Toward the top of the twentieth century, the British novelist and critic John Berger insisted on the importance of what he called “pockets of resistance” — small-scale efforts to oppose global systems of domination and exploitation, or at the least to assume alternatives. The potential of change, Berger suggested, might be found not in grand revolutionary movements but in local practices, including the making and contemplation of art.
I believed of Berger after seeing “Neptune Frost,” an odd and charming latest feature by Saul Williams, an American musician, author and artist, and Anisia Uzeyman a Rwandan filmmaker. The movie, an Afrofuturist fantasia that can also be a musical, a science-fiction parable and a hacker manifesto, depicts a pocket of resistance in the shape of a community of African rebels. Surrounded by political violence, economic injustice and cultural alienation, they fight to secure an area where imagination and solidarity can flourish. The challenges are formidable, but their commitment is a component of what makes “Neptune Frost” moving in addition to mind-bending.
Additionally it is a pocket of resistance in its own right, insofar because the act of constructing the film — and for that matter enthusiastic about it — amounts to a critique of the best way things are. The principal characters are Matalusa (Kaya Free), who works alongside his brother in an open-pit mine in Burundi, digging up coltan, a mineral that helps power the world’s cellphones. After his brother is killed, Matalusa flees. At the identical time, Neptune (Cheryl Isheja and Elvis Ngabo), described by the filmmakers as “an intersex runaway,” escapes from an attempted sexual assault. Their journeys finally converge within the hacker encampment. (“Frost” is the name of a magical, brightly coloured messenger bird.)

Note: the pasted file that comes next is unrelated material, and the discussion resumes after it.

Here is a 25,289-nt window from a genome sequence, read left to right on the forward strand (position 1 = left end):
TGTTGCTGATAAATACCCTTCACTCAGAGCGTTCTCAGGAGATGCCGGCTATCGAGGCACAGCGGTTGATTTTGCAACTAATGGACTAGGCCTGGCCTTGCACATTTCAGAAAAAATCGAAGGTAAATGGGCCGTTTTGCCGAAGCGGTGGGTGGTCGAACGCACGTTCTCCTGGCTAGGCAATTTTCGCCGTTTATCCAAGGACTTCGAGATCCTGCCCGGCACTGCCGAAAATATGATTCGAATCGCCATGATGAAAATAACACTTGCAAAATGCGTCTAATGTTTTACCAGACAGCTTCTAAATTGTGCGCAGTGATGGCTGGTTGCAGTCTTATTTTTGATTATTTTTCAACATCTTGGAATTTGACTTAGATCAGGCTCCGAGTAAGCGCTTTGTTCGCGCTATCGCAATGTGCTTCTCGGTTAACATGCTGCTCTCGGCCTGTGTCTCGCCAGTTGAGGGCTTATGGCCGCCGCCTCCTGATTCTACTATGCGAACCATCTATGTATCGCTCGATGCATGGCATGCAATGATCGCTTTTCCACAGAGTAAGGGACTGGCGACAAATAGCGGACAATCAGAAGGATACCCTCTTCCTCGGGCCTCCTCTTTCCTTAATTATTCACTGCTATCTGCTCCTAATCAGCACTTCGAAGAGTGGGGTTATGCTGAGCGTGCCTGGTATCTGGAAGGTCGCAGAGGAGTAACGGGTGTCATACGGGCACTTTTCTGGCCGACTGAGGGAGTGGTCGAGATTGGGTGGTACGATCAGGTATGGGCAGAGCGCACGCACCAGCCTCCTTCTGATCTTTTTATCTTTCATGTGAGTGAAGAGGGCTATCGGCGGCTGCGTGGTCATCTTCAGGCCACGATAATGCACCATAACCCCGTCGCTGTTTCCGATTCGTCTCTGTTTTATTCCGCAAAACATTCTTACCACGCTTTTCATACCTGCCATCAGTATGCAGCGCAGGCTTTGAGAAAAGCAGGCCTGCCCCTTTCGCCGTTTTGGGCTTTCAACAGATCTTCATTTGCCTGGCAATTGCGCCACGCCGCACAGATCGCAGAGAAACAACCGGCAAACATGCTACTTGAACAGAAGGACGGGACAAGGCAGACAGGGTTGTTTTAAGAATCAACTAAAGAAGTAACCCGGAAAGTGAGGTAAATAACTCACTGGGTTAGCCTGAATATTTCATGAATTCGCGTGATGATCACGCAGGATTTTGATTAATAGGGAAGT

The plot of “Neptune Frost” is loose and suggestive. This isn’t a decent, tidy allegory of capitalism and colonialism a lot as a collage of vivid images, sounds and words that punch the movie’s themes like hashtags. Williams and Uzeyman marry anarchist politics with anarchist aesthetics, making something that feels each handmade and high-tech, digital and analog, poetic and punk rock.
The hackers’ all-purpose greeting and slogan is “unanimous gold mine.” I don’t understand how the phrase sounds in Kinyarwanda or Kirundi (two of the languages spoken within the film), but in English it invokes each collective ownership of wealth and all-purpose optimism. By some means, it captures the unsentimental, exuberant energy of the film, which is a treasury of ideas and provocations — a pocket stuffed with possibilities.
Not rated. In Kinyarwanda, Kirundi, Swahili, French and English, with subtitles. Running time: 1 hour 45 minutes. In theaters.